Easy But Tedious or Slow

There are two angles to this use. The first is to task AI with doing something you know how to do, but is rather time consuming for a number of reasons. For instance, I know how to sleuth out good information on the internet, but it absolutely takes dedicated time to do this. Using AI powered search, generally, can net me the same result in a few seconds of my time. The return on this is potentially astronomical — and because I already know how to do this, fact checking the result is easy enough for me that I still am saving time.

Unlike using AI to do something I already know how to do well, the context here becomes: regardless of whether I know how to do this well or not, it will be very time consuming for me to do this. Looking at a 5,000 word document to pull out specific references or inferences of something is a task we can mostly all do, but AI can do it about as well, and significantly fast.

Likewise, summarizing something I might otherwise watch or read, becomes a huge time saver for items which really are only of passing interest to me. Compiling lists of things, or even using AI as a sounding board whereas instead of having to get the time of another human, I can simply utilize AI. Things like asking how AI perceives the tone or content of a message. Asking about how someone might refute a particular idea.

These are all areas where the potential for inaccuracy either do not matter, or would otherwise be trivial for me to catch since I can do this work already. A slow or tedious task then isn’t something that only would take you a long time, but perhaps would add the time of others to get an outside perspective.

Thus, if we go back to my copy editing example, rather than asking AI to copy edit my writing — asking AI what it’s takeaways are, where arguments seem weak — those are things which would require another person with knowledge to read over my work and respond, but AI does it in about 10 seconds.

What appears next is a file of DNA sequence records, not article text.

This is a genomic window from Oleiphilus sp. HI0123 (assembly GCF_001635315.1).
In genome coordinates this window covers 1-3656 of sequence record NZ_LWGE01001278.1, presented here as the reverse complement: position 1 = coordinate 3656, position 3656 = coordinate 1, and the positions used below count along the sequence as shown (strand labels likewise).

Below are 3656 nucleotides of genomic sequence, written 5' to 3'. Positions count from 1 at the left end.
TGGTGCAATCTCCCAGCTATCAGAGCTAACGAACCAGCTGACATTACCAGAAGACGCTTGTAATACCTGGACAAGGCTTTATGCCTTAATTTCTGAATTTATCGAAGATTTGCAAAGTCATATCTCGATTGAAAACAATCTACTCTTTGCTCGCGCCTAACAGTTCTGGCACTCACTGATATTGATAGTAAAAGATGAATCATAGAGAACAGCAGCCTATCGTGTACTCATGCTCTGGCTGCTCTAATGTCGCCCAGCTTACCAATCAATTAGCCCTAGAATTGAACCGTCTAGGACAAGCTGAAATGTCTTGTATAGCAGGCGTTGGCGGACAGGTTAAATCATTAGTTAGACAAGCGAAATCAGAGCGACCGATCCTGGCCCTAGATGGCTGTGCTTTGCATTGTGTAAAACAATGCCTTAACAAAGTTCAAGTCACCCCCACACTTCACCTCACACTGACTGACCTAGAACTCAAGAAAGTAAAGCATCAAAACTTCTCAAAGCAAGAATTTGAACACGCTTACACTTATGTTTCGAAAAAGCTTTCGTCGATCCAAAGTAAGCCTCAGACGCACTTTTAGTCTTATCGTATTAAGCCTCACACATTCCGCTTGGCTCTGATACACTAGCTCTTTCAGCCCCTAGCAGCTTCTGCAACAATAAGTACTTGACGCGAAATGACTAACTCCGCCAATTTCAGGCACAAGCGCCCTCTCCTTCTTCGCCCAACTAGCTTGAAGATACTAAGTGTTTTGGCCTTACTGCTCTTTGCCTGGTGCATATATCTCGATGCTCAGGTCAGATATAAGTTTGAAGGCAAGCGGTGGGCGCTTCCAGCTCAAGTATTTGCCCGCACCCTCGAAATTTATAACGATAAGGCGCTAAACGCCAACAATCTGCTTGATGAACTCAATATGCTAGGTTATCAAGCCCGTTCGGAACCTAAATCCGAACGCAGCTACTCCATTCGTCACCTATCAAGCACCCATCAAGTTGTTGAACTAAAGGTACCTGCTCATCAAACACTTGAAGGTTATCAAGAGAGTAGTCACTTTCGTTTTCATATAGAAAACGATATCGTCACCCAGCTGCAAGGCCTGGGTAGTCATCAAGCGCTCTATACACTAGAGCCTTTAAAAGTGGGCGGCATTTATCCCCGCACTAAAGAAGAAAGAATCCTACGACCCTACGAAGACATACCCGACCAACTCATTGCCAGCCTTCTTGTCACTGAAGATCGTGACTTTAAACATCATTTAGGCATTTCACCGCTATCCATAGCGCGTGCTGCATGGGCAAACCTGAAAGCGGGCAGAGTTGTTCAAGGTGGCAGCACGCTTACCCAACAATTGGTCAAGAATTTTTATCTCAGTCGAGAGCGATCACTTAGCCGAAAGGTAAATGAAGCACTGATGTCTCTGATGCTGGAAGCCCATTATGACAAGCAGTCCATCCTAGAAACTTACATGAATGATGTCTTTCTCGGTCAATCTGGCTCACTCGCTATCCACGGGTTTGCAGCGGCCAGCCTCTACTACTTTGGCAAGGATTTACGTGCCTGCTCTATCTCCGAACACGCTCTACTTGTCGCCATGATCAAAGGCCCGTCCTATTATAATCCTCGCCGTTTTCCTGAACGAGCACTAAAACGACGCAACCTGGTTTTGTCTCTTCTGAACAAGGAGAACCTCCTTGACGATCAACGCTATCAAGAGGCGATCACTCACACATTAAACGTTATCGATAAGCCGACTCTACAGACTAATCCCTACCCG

Something I Don’t Currently Know How to Do

Perhaps the most fun, and potentially high return task, you can do with AI right now is to play around with it to do something you do not know how to do. There are any number of things: music creation, image creation, code creation, video creation, story creation. All of those things, if you don’t already know how to do them, become sort magical that you can, in a mere handful of words, have AI do these things for you.

By way of example, if you ask AI to generate a file list, with the content of each file filled out, which is code for a mobile application — and go on to describe the app you want to build in detail, you’ll get code which (with a few back and forth chats) will very much compile and run. Now, will this replace a developer? No. But does it give someone a way to do something they might never have even attempted to do before? Yes.

That’s kind of wild to think about. In a lot of ways this is where the optimists with AI live. While the total value add here might be debatable, there is no doubt that the potential for massive value exists.

AI Tools Right Now

AI feels like the word processor, or Excel/Lotus123 — there’s no going back now. Those tools did not show up to do something which could have never been done before, they simply made what had been done before easier, and more accessible to all.

That’s where we are, where we are going — well who knows, it’s changing drastically week to week.